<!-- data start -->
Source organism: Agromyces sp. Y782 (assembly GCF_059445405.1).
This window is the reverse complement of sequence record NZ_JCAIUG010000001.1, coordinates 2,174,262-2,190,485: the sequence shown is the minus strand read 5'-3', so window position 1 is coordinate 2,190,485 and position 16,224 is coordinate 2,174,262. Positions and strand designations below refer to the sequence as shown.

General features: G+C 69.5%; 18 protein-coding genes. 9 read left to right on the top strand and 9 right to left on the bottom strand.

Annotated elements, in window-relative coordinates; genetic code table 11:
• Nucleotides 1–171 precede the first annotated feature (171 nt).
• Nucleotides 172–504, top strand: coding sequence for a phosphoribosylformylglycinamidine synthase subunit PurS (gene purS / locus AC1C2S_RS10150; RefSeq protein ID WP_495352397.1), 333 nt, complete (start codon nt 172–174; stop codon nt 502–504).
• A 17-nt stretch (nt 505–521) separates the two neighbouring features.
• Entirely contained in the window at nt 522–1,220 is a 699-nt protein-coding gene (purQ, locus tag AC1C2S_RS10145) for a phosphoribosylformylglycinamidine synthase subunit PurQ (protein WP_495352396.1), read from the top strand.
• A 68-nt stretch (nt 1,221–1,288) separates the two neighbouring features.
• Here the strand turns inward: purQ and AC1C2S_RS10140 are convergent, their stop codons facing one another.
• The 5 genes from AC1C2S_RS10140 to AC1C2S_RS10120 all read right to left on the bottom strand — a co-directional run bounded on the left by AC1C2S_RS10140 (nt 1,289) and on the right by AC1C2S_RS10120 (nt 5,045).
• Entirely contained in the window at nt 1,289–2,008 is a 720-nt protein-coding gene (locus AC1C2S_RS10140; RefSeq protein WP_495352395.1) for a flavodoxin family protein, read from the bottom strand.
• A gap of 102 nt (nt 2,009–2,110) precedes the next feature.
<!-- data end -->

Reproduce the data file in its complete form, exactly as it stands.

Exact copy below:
Source organism: Agromyces sp. Y782 (assembly GCF_059445405.1).
This window is the reverse complement of sequence record NZ_JCAIUG010000001.1, coordinates 2,174,262-2,190,485: the sequence shown is the minus strand read 5'-3', so window position 1 is coordinate 2,190,485 and position 16,224 is coordinate 2,174,262. Positions and strand designations below refer to the sequence as shown.

General features: G+C 69.5%; 18 protein-coding genes. 9 read left to right on the top strand and 9 right to left on the bottom strand.

Annotated elements, in window-relative coordinates; genetic code table 11:
• Nucleotides 1–171 precede the first annotated feature (171 nt).
• Nucleotides 172–504, top strand: coding sequence for a phosphoribosylformylglycinamidine synthase subunit PurS (gene purS / locus AC1C2S_RS10150; RefSeq protein ID WP_495352397.1), 333 nt, complete (start codon nt 172–174; stop codon nt 502–504).
• A 17-nt stretch (nt 505–521) separates the two neighbouring features.
• Entirely contained in the window at nt 522–1,220 is a 699-nt protein-coding gene (purQ, locus tag AC1C2S_RS10145) for a phosphoribosylformylglycinamidine synthase subunit PurQ (protein WP_495352396.1), read from the top strand.
• A 68-nt stretch (nt 1,221–1,288) separates the two neighbouring features.
• Here the strand turns inward: purQ and AC1C2S_RS10140 are convergent, their stop codons facing one another.
• The 5 genes from AC1C2S_RS10140 to AC1C2S_RS10120 all read right to left on the bottom strand — a co-directional run bounded on the left by AC1C2S_RS10140 (nt 1,289) and on the right by AC1C2S_RS10120 (nt 5,045).
• Entirely contained in the window at nt 1,289–2,008 is a 720-nt protein-coding gene (locus AC1C2S_RS10140; RefSeq protein WP_495352395.1) for a flavodoxin family protein, read from the bottom strand.
• A gap of 102 nt (nt 2,009–2,110) precedes the next feature.